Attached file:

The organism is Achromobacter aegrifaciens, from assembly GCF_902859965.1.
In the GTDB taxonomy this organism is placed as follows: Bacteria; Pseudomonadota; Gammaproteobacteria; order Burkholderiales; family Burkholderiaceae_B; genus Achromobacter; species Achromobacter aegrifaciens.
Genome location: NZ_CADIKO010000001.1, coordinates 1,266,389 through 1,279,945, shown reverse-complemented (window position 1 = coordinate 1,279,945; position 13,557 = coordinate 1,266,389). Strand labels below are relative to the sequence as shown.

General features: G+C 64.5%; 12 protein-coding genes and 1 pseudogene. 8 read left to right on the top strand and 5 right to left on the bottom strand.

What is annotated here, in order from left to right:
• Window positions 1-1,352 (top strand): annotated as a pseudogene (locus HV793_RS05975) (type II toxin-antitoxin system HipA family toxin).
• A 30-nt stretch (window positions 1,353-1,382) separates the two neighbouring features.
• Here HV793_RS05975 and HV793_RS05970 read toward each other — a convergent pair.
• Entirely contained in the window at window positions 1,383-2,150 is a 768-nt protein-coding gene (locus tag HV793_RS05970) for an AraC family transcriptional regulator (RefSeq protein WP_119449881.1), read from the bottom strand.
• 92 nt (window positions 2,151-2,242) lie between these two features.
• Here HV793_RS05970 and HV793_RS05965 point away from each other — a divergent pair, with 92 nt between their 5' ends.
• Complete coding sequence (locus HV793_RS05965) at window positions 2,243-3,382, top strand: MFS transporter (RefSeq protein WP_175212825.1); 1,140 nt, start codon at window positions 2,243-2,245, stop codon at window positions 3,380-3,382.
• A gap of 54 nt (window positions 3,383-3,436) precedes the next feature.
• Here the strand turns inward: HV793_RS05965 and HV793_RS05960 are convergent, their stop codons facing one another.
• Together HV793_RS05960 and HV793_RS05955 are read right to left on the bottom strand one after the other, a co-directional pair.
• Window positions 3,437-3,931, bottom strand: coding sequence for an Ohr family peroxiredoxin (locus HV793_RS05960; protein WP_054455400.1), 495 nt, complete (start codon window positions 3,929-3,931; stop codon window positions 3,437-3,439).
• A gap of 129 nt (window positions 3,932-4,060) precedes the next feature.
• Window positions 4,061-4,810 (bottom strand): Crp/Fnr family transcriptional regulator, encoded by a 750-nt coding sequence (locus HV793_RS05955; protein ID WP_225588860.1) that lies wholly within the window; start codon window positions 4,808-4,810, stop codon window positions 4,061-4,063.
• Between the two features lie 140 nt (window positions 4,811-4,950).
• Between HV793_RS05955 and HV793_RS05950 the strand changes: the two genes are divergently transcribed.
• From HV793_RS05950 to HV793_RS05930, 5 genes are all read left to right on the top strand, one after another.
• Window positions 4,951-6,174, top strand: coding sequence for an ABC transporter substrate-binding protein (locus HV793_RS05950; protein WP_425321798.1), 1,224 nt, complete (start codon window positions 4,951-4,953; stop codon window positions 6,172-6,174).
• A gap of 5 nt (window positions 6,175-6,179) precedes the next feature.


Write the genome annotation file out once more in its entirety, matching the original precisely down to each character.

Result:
The organism is Achromobacter aegrifaciens, from assembly GCF_902859965.1.
In the GTDB taxonomy this organism is placed as follows: Bacteria; Pseudomonadota; Gammaproteobacteria; order Burkholderiales; family Burkholderiaceae_B; genus Achromobacter; species Achromobacter aegrifaciens.
Genome location: NZ_CADIKO010000001.1, coordinates 1,266,389 through 1,279,945, shown reverse-complemented (window position 1 = coordinate 1,279,945; position 13,557 = coordinate 1,266,389). Strand labels below are relative to the sequence as shown.

General features: G+C 64.5%; 12 protein-coding genes and 1 pseudogene. 8 read left to right on the top strand and 5 right to left on the bottom strand.

What is annotated here, in order from left to right:
• Window positions 1-1,352 (top strand): annotated as a pseudogene (locus HV793_RS05975) (type II toxin-antitoxin system HipA family toxin).
• A 30-nt stretch (window positions 1,353-1,382) separates the two neighbouring features.
• Here HV793_RS05975 and HV793_RS05970 read toward each other — a convergent pair.
• Entirely contained in the window at window positions 1,383-2,150 is a 768-nt protein-coding gene (locus tag HV793_RS05970) for an AraC family transcriptional regulator (RefSeq protein WP_119449881.1), read from the bottom strand.
• 92 nt (window positions 2,151-2,242) lie between these two features.
• Here HV793_RS05970 and HV793_RS05965 point away from each other — a divergent pair, with 92 nt between their 5' ends.
• Complete coding sequence (locus HV793_RS05965) at window positions 2,243-3,382, top strand: MFS transporter (RefSeq protein WP_175212825.1); 1,140 nt, start codon at window positions 2,243-2,245, stop codon at window positions 3,380-3,382.
• A gap of 54 nt (window positions 3,383-3,436) precedes the next feature.
• Here the strand turns inward: HV793_RS05965 and HV793_RS05960 are convergent, their stop codons facing one another.
• Together HV793_RS05960 and HV793_RS05955 are read right to left on the bottom strand one after the other, a co-directional pair.
• Window positions 3,437-3,931, bottom strand: coding sequence for an Ohr family peroxiredoxin (locus HV793_RS05960; protein WP_054455400.1), 495 nt, complete (start codon window positions 3,929-3,931; stop codon window positions 3,437-3,439).
• A gap of 129 nt (window positions 3,932-4,060) precedes the next feature.
• Window positions 4,061-4,810 (bottom strand): Crp/Fnr family transcriptional regulator, encoded by a 750-nt coding sequence (locus HV793_RS05955; protein ID WP_225588860.1) that lies wholly within the window; start codon window positions 4,808-4,810, stop codon window positions 4,061-4,063.
• Between the two features lie 140 nt (window positions 4,811-4,950).
• Between HV793_RS05955 and HV793_RS05950 the strand changes: the two genes are divergently transcribed.
• From HV793_RS05950 to HV793_RS05930, 5 genes are all read left to right on the top strand, one after another.
• Window positions 4,951-6,174, top strand: coding sequence for an ABC transporter substrate-binding protein (locus HV793_RS05950; protein WP_425321798.1), 1,224 nt, complete (start codon window positions 4,951-4,953; stop codon window positions 6,172-6,174).
• A gap of 5 nt (window positions 6,175-6,179) precedes the next feature.